However, I wonder whether they would need to all remain common. Private ownership somehow would likely cause an explosion of fish. I don’t know enough about fisheries to know whether such a thing would be technically feasible.

  • Eric the 1/2 a troll says:

    “…and the wealthy do a a good job of investing almost all of it back into the economy. ”

    Simply untrue. It has been shown many times that government spending programs that help the poor are far more beneficial in terms of the money winding up back in the economy than are tax breaks for the rich. The reason is the poor spend the money, the rich bank the money (often outside the US ).

  • Eric the 1/2 Troll says:

    “Private ownership somehow would likely cause an explosion of fish.”

    How do you figure this? On what basis do you make this statement?

  • Eric the 1/2 Troll says:

    “…neither of your examples are relevant….”

    They are both relevent in that conservatives in all three arguments are built on the same premise – that a situtation that does harm to a group of people ACTUALLY is beneficial to them, with that argument being made by the beneficaries of the social system being critiqued.

    While I have not yet seen the case being made in term of wage disparity between men and women (the case conservatives are currently stuck on now is one of denial – the “black is actually white” case will be made when they can no longer deny the disparity) but I inserted it to demonstrate the absurdity of your argument. I HAVE actually heard conservatives making the argument regarding slavery in the not too distant past (after all they can not argue that slavery did not exist). For instance:

    “… the institution of slavery that the black race has long believed to be an abomination upon its people may actually have been a blessing in disguise. The blacks who could endure those conditions and circumstances would someday be rewarded with citizenship in the greatest nation ever established upon the face of the Earth.” (Pages 183-89)

    http://talkbusiness.net/2012/10/rep-jon-hubbard-slavery-a-blessing-in-disguise/

    The argument is equally absurd.

  • Liberal Anthropologist says:

    Eric,

    ” The reason is the poor spend the money, the rich bank the money (often outside the US ). ”

    It does not matter if it is banked. The bank then invests it. Your argument is that the investments are mostly outside the US? Let’s see some evidence of that.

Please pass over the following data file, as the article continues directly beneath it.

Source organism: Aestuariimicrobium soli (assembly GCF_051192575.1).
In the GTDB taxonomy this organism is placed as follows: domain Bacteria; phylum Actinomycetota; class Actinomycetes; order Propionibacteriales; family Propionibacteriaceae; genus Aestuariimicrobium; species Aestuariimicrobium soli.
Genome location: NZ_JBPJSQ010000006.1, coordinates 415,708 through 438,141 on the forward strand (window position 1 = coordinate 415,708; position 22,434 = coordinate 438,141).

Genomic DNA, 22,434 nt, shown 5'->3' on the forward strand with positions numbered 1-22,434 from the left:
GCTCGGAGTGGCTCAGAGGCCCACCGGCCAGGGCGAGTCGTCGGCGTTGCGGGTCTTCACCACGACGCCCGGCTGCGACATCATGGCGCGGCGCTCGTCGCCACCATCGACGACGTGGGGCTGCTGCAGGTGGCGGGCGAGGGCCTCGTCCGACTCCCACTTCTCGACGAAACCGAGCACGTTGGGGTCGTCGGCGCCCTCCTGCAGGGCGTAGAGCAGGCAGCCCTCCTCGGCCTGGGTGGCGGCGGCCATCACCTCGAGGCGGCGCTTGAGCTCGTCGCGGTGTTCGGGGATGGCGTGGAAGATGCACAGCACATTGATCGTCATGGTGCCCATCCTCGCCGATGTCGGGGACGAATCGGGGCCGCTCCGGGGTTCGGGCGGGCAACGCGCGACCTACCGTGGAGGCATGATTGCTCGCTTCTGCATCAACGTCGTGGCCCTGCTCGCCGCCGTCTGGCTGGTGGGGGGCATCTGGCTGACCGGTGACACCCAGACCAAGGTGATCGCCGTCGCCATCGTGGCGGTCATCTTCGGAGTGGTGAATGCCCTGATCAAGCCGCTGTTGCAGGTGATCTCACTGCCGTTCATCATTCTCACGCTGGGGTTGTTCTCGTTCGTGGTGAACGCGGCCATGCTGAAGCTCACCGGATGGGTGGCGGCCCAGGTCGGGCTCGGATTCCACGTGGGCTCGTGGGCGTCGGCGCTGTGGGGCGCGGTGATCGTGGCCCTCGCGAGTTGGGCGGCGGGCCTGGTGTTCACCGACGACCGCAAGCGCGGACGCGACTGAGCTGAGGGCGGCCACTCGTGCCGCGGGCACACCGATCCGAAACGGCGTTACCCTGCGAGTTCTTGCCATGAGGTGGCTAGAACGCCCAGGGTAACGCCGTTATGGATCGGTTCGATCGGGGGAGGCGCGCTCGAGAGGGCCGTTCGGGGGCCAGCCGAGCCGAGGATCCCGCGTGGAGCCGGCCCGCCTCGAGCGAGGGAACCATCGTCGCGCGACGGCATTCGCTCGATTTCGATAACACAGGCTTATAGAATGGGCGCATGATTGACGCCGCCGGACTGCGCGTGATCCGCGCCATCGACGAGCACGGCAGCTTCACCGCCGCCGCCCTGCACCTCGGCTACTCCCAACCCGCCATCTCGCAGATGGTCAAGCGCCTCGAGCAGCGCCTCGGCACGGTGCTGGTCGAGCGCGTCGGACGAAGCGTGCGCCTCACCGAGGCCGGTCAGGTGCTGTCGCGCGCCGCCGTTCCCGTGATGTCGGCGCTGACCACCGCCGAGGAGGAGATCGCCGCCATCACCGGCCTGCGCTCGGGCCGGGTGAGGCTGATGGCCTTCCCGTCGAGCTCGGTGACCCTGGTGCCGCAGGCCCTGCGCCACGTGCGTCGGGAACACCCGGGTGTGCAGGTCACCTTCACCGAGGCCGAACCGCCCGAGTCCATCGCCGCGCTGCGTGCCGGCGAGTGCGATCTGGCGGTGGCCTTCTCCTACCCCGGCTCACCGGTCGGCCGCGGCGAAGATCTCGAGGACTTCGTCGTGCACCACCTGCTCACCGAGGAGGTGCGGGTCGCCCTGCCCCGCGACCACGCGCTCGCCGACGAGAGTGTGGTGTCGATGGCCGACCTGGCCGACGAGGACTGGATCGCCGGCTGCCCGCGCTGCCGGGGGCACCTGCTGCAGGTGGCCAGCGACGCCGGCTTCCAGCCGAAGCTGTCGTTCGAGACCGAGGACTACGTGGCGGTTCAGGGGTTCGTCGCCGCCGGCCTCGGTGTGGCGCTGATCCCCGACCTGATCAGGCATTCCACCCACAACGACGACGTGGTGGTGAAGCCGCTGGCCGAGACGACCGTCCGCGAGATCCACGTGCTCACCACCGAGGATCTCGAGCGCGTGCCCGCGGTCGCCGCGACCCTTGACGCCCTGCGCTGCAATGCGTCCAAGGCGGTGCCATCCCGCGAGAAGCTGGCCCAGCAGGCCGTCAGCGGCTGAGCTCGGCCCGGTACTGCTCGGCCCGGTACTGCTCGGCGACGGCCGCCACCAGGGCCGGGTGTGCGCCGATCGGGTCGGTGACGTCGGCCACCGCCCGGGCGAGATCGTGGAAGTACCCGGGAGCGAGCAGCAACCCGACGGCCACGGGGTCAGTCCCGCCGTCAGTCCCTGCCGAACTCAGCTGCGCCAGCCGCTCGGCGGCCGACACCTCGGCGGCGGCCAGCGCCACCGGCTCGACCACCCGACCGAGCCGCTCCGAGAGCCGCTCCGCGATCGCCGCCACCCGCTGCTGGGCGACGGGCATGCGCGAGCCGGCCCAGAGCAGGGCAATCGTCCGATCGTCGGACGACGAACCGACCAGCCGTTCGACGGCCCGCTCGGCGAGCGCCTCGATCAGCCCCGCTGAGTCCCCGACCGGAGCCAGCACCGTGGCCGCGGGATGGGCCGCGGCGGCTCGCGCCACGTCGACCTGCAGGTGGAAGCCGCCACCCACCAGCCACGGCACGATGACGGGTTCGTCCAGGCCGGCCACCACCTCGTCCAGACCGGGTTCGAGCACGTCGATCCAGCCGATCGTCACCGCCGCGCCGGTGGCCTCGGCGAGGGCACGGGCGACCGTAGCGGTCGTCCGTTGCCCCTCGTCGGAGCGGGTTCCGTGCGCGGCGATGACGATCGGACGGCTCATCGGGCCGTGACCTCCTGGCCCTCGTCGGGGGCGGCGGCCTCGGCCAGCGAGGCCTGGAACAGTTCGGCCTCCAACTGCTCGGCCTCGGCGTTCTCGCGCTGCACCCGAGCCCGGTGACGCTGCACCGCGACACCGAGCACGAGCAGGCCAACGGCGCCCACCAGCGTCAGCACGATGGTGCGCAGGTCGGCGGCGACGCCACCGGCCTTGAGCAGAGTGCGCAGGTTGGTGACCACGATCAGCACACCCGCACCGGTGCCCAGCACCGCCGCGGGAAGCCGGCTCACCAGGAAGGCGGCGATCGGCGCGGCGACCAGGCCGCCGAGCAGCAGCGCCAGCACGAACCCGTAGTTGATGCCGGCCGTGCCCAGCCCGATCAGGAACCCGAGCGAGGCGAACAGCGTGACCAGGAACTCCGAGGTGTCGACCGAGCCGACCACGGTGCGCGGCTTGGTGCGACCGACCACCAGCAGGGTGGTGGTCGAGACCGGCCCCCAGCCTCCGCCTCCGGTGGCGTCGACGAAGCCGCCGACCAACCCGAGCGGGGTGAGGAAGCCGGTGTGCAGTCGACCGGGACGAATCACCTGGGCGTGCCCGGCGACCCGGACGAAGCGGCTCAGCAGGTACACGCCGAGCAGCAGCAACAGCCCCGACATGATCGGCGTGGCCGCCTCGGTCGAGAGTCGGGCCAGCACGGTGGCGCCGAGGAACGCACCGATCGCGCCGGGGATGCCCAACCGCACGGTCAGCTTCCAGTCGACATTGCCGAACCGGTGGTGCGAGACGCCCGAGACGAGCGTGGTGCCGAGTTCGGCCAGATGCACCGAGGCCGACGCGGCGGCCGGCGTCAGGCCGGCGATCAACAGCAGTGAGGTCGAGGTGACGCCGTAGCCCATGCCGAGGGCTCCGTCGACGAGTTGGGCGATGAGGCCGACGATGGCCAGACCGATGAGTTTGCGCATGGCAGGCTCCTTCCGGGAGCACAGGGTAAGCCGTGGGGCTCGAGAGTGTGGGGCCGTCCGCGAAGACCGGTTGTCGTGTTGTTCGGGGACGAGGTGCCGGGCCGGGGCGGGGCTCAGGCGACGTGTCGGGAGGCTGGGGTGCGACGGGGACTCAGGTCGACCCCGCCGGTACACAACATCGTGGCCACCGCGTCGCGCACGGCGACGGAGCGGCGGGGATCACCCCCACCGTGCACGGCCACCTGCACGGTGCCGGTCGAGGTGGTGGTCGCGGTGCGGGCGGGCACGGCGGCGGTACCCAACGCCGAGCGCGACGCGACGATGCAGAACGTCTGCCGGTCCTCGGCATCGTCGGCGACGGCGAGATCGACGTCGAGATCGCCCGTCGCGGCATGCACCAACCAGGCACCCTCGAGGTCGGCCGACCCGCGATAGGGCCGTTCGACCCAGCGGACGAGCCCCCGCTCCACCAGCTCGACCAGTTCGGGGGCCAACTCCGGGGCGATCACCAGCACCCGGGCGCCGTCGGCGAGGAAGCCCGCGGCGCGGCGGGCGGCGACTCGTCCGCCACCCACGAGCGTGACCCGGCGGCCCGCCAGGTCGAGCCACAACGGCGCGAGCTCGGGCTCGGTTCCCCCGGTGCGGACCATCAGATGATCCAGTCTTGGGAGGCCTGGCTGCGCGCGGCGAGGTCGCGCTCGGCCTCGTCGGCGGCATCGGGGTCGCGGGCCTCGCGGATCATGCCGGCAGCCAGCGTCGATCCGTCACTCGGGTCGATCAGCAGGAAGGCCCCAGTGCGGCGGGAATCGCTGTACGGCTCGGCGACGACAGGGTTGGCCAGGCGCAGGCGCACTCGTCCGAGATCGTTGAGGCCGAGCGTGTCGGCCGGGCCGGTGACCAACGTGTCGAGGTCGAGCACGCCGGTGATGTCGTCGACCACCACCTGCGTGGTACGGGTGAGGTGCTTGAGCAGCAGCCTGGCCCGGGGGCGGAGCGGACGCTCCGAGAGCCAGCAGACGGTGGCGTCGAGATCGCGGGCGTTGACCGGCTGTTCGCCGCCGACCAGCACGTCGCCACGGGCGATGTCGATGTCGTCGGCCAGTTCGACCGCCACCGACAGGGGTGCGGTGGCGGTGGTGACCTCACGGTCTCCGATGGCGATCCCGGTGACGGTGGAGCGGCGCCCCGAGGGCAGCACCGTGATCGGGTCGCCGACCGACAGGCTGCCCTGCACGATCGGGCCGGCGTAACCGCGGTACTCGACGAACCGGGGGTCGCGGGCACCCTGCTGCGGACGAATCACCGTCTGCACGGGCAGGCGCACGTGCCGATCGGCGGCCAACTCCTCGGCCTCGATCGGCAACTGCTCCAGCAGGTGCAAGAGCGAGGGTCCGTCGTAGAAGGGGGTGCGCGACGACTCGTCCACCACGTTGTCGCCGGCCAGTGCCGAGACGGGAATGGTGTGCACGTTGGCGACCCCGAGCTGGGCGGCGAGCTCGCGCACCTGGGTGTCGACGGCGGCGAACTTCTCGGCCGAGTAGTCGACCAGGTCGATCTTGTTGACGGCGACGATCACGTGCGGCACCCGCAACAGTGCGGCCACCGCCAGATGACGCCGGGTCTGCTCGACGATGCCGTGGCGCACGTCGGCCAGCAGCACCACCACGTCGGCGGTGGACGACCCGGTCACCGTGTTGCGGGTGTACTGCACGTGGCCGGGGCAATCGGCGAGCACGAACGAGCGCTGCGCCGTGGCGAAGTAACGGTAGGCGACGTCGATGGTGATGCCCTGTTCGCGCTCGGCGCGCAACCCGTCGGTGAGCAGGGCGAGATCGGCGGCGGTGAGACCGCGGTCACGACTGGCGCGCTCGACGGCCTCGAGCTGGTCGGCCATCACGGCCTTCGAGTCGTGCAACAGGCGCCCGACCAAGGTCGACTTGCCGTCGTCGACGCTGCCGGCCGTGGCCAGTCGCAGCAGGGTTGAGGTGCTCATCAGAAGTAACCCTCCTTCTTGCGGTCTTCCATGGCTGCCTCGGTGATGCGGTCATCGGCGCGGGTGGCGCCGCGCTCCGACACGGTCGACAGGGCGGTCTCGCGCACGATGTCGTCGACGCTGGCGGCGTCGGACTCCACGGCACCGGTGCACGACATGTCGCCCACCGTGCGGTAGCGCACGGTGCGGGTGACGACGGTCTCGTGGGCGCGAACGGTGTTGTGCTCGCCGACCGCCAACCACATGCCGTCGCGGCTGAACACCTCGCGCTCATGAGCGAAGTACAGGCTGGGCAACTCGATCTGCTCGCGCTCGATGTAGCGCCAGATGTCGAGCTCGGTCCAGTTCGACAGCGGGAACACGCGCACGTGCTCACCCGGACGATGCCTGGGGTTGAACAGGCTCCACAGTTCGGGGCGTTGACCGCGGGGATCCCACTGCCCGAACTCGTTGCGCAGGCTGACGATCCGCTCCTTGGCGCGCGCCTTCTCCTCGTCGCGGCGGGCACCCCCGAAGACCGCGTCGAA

I will reverse the question. How does a disparity in income HURT the poor? Especially if (as is true), their standard of living continues to rise.

    I cannot defend someone who sees slavery as a blessing in disguise.

    On the question of an explosion of fish….

    If the waters (and the fish) could be privately owned, then the owners would treat the resource more appropriately than they do a common resource. They would help the population grow as they would gain economic benefit from an increase in their stocks. Much like cows or other privately owned animals.

  • Eric the 1/2 a troll says:

    “It does not matter if it is banked. The bank then invests it.”

    No they do not. They gamble with it.

    “I will reverse the question. How does a disparity in income HURT the poor? Especially if (as is true), their standard of living continues to rise”

    It hurts the poor by diverting money away from them and into the hands of the rich. It is a spiral down as more poor are created more poor are competing for the same job which the buyer (employer) pays less and less for. But your case should be easy to prove. Over the last decade, the gap between rich and poor has exploded. Please show me evidence that the standard of living of the poor has dramatically risen in the US over the last ten years. Granted correlation is not causation but lack of correlation DOES mean lack of causation.

  • Liberal Anthropologist says:

    “No they do not. They gamble with it.”